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Master Syllabus

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Administrative Unit: Physical and Biological Sciences Department
Course Prefix and Number: CHEM 312
Course Title: Organic Chemistry II
Number of:
Credit Hours 3
Lecture Hours 3
Lab Hours 0
Catalog Description:

A continuation of CHEM 310. Topics to be covered include the chemistry of alcohols, ethers, epoxides, sulfides, aldehydes, ketones, carboxylic acids and amines. Prerequisite: CHEM 310 with a grade of C or higher.

Prerequisite(s) / Corequisite(s):

CHEM 310 with a grade of C or higher.

Course Rotation for Day Program: Offered Spring.
Text(s): Most current editions of the following:

Organic Chemistry
By McMurry (Brooks Cole)
Organic Chemistry
By Wade (Prentice Hall)
Organic Chemistry
By Bruice (Prentice Hall)
Course Learning Outcomes
  1. Interpret spectral data (NMR, IR and MS) to identify organic molecules.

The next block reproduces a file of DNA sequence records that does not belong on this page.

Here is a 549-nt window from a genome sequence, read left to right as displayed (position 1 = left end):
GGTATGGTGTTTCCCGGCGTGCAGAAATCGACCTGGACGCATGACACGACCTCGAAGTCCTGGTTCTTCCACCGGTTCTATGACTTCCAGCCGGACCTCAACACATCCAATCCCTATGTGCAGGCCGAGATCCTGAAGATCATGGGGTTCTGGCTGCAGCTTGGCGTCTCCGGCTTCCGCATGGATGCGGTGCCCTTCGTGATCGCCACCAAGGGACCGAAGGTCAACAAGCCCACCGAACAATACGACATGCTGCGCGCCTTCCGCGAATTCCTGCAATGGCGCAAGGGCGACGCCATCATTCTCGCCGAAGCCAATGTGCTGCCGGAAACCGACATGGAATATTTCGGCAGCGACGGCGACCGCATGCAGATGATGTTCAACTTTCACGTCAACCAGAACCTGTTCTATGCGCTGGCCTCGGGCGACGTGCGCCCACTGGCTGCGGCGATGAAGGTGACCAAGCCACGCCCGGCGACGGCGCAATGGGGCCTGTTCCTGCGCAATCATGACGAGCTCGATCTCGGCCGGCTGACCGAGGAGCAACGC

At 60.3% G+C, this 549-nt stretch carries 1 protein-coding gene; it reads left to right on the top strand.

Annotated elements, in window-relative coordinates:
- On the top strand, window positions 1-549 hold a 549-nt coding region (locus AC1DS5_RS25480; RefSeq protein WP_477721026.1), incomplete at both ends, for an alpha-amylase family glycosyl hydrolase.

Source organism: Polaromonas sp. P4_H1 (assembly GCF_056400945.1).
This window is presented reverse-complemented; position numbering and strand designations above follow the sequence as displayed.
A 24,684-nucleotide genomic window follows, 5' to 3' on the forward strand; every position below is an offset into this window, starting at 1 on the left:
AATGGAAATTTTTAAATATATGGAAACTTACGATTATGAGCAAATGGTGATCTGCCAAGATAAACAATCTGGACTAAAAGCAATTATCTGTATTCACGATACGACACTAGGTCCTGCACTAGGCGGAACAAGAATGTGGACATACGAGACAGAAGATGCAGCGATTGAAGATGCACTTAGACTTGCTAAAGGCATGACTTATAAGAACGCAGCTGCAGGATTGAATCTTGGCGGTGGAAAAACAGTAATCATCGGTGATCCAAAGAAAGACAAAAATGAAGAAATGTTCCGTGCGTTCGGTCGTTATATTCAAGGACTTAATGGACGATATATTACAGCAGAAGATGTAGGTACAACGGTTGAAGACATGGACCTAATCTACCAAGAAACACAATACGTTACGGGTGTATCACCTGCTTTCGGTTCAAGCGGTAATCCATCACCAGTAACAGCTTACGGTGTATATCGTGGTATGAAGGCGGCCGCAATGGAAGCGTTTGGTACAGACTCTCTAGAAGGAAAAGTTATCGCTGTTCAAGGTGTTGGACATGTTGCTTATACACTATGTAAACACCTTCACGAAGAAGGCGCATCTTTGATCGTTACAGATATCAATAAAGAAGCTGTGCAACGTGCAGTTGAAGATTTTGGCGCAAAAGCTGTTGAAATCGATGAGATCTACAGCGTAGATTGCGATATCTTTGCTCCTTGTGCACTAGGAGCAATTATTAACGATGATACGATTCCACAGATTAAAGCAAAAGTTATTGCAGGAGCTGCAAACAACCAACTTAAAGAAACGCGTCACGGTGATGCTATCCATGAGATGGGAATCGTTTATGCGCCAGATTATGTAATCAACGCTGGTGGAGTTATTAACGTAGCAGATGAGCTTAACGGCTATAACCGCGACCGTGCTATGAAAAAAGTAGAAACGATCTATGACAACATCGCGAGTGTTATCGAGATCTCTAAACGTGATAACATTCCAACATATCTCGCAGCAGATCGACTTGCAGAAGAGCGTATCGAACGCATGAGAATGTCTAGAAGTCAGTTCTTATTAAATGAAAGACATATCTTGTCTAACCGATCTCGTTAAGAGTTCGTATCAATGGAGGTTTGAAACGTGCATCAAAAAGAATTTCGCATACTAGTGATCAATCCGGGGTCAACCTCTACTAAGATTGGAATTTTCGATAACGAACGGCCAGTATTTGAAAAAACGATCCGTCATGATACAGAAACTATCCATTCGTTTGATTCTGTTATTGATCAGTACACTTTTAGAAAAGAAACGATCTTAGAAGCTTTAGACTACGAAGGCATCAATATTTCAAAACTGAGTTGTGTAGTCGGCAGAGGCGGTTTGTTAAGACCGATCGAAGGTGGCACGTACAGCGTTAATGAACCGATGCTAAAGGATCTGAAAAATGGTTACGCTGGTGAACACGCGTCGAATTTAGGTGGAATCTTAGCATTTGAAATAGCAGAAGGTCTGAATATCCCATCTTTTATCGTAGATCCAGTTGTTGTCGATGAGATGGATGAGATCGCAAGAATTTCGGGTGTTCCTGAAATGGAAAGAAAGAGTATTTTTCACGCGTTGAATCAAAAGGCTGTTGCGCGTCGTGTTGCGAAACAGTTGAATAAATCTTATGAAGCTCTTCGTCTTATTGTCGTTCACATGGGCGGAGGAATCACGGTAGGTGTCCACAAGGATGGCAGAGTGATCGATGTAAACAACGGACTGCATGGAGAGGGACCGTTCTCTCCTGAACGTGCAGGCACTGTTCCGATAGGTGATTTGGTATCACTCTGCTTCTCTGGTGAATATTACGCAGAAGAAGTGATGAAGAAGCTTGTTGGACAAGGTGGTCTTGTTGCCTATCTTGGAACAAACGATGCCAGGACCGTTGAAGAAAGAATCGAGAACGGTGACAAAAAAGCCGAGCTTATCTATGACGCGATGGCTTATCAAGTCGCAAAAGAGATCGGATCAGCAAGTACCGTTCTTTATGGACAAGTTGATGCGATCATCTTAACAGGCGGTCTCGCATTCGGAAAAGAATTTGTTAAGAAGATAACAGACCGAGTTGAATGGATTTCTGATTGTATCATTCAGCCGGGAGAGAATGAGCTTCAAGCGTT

2. Apply the rules of organic nomenclature.
  3. Predict products of organic reactions.
  4. Predict results of a multistep synthesis.
  5. Identify characteristic organic reaction mechanisms.
  6. Predict chemical properties based on chemical structure.
Major Topics/Skills to be Covered:
  • Spectroscopy
  • Aromatic chemistry
  • Alcohols and thiols
  • Ethers
  • Aldehydes  and Ketones
  • Carboxylic acids and their derivatives
  • Amines
  • Condensation reactions

Recommended maximum class size for this course: 35

Library Resources:

Online databases are available at the Columbia College Stafford Library.  You may access them using your CougarTrack login and password when prompted.

Prepared by: Alan James Date: September 3, 2015
NOTE: The intention of this master course syllabus is to provide an outline of the contents of this course, as specified by the faculty of Columbia College, regardless of who teaches the course, when it is taught, or where it is taught. Faculty members teaching this course for Columbia College are expected to facilitate learning pursuant to the course learning outcomes and cover the subjects listed in the Major Topics/Skills to be Covered section. However, instructors are also encouraged to cover additional topics of interest so long as those topics are relevant to the course's subject. The master syllabus is, therefore, prescriptive in nature but also allows for a diversity of individual approaches to course material.

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